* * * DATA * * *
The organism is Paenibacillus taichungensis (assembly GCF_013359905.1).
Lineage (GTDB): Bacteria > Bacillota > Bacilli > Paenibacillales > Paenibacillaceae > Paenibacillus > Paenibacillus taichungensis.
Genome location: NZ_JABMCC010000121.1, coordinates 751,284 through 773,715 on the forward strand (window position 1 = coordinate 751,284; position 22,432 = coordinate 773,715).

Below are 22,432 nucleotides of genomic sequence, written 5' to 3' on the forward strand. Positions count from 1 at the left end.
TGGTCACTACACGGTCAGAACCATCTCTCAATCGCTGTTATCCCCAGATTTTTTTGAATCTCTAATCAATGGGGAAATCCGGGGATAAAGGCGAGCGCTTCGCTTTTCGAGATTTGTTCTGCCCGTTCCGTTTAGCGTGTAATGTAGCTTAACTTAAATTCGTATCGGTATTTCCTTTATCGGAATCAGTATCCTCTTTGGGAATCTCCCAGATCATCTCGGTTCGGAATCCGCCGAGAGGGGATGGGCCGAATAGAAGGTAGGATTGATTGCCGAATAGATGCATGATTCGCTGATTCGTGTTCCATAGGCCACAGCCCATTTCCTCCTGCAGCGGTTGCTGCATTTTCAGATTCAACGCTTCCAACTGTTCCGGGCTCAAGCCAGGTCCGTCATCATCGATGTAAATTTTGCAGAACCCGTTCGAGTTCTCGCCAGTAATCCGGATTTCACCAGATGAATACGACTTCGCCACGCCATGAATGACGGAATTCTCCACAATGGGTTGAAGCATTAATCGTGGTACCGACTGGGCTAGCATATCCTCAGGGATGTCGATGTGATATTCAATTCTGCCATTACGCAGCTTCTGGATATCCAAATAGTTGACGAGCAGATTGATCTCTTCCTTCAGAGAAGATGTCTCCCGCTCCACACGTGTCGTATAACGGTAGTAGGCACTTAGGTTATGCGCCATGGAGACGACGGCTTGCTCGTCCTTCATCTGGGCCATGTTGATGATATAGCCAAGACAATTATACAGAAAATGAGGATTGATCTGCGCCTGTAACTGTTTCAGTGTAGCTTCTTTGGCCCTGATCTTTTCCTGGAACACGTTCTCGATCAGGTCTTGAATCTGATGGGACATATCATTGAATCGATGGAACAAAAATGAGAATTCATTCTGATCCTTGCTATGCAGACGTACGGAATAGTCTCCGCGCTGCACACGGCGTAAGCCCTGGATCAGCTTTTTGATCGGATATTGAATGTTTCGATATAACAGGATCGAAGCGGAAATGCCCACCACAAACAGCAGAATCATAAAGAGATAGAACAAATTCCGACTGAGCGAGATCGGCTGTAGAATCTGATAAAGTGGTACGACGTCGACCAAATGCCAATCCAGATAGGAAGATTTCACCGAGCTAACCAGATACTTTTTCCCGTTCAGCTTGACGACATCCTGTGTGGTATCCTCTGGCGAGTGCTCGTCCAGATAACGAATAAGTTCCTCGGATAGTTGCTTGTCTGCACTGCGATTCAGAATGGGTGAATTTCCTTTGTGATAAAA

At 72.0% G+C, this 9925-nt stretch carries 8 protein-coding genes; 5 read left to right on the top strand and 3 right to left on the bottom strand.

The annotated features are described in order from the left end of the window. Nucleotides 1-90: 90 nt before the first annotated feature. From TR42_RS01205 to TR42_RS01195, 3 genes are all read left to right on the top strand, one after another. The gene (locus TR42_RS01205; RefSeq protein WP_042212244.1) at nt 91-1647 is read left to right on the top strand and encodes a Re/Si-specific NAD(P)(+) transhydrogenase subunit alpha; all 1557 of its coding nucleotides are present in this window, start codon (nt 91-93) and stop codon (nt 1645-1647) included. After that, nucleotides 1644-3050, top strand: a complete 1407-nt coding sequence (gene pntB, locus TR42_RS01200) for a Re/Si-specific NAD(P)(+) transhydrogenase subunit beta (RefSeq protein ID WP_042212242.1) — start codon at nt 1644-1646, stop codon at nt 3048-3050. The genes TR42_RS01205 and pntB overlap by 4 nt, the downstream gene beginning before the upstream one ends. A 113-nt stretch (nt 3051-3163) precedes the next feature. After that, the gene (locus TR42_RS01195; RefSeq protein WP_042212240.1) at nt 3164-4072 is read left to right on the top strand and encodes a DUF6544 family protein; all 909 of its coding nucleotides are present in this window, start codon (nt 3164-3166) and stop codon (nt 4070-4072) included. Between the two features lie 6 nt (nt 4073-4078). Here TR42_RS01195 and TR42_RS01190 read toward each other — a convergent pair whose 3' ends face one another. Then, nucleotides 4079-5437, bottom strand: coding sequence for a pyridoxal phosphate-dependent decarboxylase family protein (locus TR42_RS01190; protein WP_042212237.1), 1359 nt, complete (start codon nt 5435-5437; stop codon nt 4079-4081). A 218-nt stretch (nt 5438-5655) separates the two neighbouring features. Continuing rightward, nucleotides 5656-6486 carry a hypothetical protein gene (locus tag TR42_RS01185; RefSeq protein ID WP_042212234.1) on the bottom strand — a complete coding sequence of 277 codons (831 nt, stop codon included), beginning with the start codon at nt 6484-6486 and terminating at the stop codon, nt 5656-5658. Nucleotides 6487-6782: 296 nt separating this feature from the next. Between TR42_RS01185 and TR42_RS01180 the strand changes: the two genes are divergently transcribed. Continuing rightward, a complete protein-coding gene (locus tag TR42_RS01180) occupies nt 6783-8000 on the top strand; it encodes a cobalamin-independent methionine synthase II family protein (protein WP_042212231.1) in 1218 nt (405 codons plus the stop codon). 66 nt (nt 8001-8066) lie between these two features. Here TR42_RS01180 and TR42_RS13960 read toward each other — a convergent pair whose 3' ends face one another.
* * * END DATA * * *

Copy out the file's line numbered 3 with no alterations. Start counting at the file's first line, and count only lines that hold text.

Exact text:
Genome location: NZ_JABMCC010000121.1, coordinates 751,284 through 773,715 on the forward strand (window position 1 = coordinate 751,284; position 22,432 = coordinate 773,715).